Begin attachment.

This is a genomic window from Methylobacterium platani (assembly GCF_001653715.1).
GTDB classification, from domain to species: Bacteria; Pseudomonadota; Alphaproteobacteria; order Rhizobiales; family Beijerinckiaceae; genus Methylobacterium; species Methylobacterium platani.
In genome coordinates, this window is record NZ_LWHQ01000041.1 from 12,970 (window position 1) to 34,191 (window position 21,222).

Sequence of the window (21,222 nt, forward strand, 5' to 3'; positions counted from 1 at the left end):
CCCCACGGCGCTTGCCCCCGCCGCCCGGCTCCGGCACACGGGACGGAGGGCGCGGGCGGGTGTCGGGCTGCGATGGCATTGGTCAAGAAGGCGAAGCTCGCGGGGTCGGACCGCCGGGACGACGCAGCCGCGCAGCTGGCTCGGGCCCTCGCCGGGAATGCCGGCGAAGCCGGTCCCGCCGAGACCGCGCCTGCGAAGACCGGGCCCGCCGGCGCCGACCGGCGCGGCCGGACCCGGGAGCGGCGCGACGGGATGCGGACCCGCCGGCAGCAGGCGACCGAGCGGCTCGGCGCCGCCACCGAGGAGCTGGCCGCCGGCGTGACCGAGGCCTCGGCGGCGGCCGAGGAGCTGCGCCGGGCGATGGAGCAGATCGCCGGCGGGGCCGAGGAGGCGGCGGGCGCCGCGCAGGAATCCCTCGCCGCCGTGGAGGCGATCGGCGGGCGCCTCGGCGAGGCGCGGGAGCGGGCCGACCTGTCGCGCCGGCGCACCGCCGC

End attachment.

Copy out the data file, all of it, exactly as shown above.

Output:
This is a genomic window from Methylobacterium platani (assembly GCF_001653715.1).
GTDB classification, from domain to species: Bacteria; Pseudomonadota; Alphaproteobacteria; order Rhizobiales; family Beijerinckiaceae; genus Methylobacterium; species Methylobacterium platani.
In genome coordinates, this window is record NZ_LWHQ01000041.1 from 12,970 (window position 1) to 34,191 (window position 21,222).

Sequence of the window (21,222 nt, forward strand, 5' to 3'; positions counted from 1 at the left end):
CCCCACGGCGCTTGCCCCCGCCGCCCGGCTCCGGCACACGGGACGGAGGGCGCGGGCGGGTGTCGGGCTGCGATGGCATTGGTCAAGAAGGCGAAGCTCGCGGGGTCGGACCGCCGGGACGACGCAGCCGCGCAGCTGGCTCGGGCCCTCGCCGGGAATGCCGGCGAAGCCGGTCCCGCCGAGACCGCGCCTGCGAAGACCGGGCCCGCCGGCGCCGACCGGCGCGGCCGGACCCGGGAGCGGCGCGACGGGATGCGGACCCGCCGGCAGCAGGCGACCGAGCGGCTCGGCGCCGCCACCGAGGAGCTGGCCGCCGGCGTGACCGAGGCCTCGGCGGCGGCCGAGGAGCTGCGCCGGGCGATGGAGCAGATCGCCGGCGGGGCCGAGGAGGCGGCGGGCGCCGCGCAGGAATCCCTCGCCGCCGTGGAGGCGATCGGCGGGCGCCTCGGCGAGGCGCGGGAGCGGGCCGACCTGTCGCGCCGGCGCACCGCCGC